Named ‘Water Smart Cities’, the project is a collaboration between DHI, the Technical University of Denmark (DTU), Krüger, Ramboll, the Danish Meteorological Institute (DMI) and the four largest water companies in Denmark: HOFOR, Aarhus Water, VCS Denmark and BIOFOS.
The project aims to develop and test intelligent software technologies to ensure optimal planning when cities are challenged by heavy rains and flooding in the future. Thus, the project partners will focus on developing and producing fast and robust model concepts for real-time simulation and real-time control of drainage systems. Forecast models – of floods, overflows from sewage systems, impacts on recipients, as well as inflow and pollution to wastewater treatment plants – will be designed and tested during the project.
The ‘Water Smart Cities’ project is based on the current project ‘KlimaSpring’, which is carried out jointly by DHI, Aarhus Water, DTU Compute and DTU Environment. In ‘KlimaSpring’, basic software components for surrogate modelling and optimisation of the management of drainage systems are being developed.
Heavy rains cause sewers to overflow and may result in urban flooding. The development of a new state-of-the-art water technology will provide water companies and municipalities with new tools for more efficient planning and overall management of rain water – whether it comes from moderate or extreme rain events.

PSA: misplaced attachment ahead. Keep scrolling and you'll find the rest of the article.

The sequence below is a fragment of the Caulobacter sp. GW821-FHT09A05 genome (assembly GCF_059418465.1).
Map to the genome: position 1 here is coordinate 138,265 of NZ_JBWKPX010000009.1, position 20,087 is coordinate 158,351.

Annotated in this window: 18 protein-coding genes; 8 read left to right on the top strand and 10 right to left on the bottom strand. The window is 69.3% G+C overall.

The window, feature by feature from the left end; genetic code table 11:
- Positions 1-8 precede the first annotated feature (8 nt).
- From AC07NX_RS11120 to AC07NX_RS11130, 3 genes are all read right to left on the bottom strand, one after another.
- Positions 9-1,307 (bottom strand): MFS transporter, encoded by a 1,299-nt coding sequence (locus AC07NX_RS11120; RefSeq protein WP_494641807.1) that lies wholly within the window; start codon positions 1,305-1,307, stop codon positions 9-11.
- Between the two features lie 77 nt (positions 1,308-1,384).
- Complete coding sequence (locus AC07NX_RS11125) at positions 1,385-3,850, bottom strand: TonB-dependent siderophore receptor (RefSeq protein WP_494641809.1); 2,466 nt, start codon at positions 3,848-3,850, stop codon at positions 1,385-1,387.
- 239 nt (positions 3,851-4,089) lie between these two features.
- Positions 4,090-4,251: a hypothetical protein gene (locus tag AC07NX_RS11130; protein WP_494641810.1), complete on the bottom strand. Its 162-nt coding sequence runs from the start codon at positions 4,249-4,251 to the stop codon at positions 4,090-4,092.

|‘Water Smart Cities’ will help ensure optimal planning when cities are hit by heavy rains and flooding. ©iStock / schlol
Therefore, using new computer technologies to obtain a smarter management of water – in order to avoid polluting the environment and damaging infrastructure – will be a focus of the future. The project name ‘Water Smart Cities’ reflects this smart management as well as the desire to handle climate challenges in the best possible way.
DHI’s part in the project will focus on model concepts and integrate MIKE Powered by DHI models and simple models (surrogate models), which are precise and fast enough for real-time calculations and optimisation.
The results from both these projects will be incorporated into MIKE software and technologies, and simultaneously offered to our customers. DHI’s contributions are partly financed by the Danish Agency of Science, Technology and Innovation under the Ministry of Higher Education and Science.
Innovation Fund Denmark has granted DKK 12.1 million to the project. The total funds needed is expected to amount to DKK 28.3 million. The grant was awarded based on the need to solve a major societal problem. The result of the project is expected to lead to an increased foreign interest in Danish water technology.